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Carbonic anhydrase in vertebrates, plants, algae and bacteria
Carbonic anhydrase is extremely convergent and may have evolved as many as six times. The most familiar variants are α, β and γ carbonic anhydrases.
Bacterial carboxysomes (and other microcompartments)
It is now clear that the cellular construction of at least the eubacteria is more complex than realized, and includes organelle-like structures known as microcompartments, of which the best known are the carboxysomes.
Enzymes: convergence on active sites and reaction types
Enzymes make the world go round, each an evolutionary marvel - and convergent.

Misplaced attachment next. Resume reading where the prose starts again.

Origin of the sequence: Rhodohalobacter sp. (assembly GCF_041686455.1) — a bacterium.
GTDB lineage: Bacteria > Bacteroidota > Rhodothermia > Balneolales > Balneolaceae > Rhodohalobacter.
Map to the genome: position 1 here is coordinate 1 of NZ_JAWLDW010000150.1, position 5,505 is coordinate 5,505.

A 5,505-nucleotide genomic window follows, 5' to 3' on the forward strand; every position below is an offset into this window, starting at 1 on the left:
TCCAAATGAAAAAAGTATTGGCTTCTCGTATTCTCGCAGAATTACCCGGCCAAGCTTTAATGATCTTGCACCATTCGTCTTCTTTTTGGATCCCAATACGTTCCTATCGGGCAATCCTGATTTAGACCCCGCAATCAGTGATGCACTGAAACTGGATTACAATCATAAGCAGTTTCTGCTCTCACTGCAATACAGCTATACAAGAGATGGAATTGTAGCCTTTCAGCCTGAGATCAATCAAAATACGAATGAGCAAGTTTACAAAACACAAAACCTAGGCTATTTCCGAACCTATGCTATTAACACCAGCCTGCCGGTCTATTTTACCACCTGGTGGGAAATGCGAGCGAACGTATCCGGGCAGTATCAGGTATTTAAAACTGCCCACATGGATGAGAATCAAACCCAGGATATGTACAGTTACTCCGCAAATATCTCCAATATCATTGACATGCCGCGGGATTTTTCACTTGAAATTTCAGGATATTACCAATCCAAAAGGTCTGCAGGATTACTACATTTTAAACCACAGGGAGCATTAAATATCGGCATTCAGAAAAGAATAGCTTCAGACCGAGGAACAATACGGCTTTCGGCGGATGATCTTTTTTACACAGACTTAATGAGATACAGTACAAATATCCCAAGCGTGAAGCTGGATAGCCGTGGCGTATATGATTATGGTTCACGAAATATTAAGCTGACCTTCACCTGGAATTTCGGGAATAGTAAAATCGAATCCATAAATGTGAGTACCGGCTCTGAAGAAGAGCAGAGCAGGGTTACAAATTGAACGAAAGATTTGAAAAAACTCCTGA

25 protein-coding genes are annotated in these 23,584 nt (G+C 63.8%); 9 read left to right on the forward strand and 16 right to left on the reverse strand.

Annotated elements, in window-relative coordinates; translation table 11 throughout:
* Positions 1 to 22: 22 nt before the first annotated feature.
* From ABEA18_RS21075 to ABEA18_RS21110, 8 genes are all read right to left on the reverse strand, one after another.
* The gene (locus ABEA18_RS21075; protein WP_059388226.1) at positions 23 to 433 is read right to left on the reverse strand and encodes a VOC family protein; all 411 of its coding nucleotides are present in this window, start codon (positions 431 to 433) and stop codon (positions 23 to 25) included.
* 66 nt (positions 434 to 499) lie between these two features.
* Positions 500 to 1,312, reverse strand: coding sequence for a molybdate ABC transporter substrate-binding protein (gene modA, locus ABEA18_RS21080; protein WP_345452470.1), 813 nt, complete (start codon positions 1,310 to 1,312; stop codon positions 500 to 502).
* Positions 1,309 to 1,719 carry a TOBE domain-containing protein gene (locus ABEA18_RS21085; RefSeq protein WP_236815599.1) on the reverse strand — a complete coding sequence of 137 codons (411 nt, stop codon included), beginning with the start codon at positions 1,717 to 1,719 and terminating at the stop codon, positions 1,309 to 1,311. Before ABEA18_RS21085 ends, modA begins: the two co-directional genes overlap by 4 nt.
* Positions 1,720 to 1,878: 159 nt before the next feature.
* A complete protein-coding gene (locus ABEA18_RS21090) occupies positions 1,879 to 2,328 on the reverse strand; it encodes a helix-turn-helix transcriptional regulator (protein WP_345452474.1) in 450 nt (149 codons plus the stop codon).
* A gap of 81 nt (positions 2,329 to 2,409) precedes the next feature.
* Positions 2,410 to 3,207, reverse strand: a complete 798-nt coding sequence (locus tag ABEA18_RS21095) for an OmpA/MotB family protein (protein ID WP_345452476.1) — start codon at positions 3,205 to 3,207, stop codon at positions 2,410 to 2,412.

Zinc in teeth
On land, we find the employment of zinc to reinforce feeding structures in the fangs of spiders, and also in a variety of insect groups.
Haemocyanin in arthropods and molluscs
The degree of similarity between the active sites in arthropod and molluscan haemocyanin has been called “remarkable” and “startling”, but actually suggests that wherever in the universe life employs copper for aerobic respiration it will call upon haemocyanin.